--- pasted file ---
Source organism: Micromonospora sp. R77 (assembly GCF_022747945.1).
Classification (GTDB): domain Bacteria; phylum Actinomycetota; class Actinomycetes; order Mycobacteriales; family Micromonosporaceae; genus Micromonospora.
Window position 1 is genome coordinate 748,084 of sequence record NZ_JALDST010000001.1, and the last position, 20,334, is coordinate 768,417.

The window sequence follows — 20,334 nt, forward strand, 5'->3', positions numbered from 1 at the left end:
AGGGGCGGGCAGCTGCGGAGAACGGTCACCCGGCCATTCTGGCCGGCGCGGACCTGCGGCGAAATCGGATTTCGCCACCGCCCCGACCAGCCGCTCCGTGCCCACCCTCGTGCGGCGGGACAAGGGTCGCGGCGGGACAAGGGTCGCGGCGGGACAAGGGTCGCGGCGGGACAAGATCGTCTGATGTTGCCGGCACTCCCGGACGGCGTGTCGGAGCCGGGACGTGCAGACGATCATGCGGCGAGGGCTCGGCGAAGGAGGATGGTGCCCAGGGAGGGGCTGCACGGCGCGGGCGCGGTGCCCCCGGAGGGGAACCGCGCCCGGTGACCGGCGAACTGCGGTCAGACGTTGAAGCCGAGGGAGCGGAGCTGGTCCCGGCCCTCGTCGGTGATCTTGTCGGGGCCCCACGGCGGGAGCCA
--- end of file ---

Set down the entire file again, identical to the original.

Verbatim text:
Source organism: Micromonospora sp. R77 (assembly GCF_022747945.1).
Classification (GTDB): domain Bacteria; phylum Actinomycetota; class Actinomycetes; order Mycobacteriales; family Micromonosporaceae; genus Micromonospora.
Window position 1 is genome coordinate 748,084 of sequence record NZ_JALDST010000001.1, and the last position, 20,334, is coordinate 768,417.

The window sequence follows — 20,334 nt, forward strand, 5'->3', positions numbered from 1 at the left end:
AGGGGCGGGCAGCTGCGGAGAACGGTCACCCGGCCATTCTGGCCGGCGCGGACCTGCGGCGAAATCGGATTTCGCCACCGCCCCGACCAGCCGCTCCGTGCCCACCCTCGTGCGGCGGGACAAGGGTCGCGGCGGGACAAGGGTCGCGGCGGGACAAGGGTCGCGGCGGGACAAGATCGTCTGATGTTGCCGGCACTCCCGGACGGCGTGTCGGAGCCGGGACGTGCAGACGATCATGCGGCGAGGGCTCGGCGAAGGAGGATGGTGCCCAGGGAGGGGCTGCACGGCGCGGGCGCGGTGCCCCCGGAGGGGAACCGCGCCCGGTGACCGGCGAACTGCGGTCAGACGTTGAAGCCGAGGGAGCGGAGCTGGTCCCGGCCCTCGTCGGTGATCTTGTCGGGGCCCCACGGCGGGAGCCA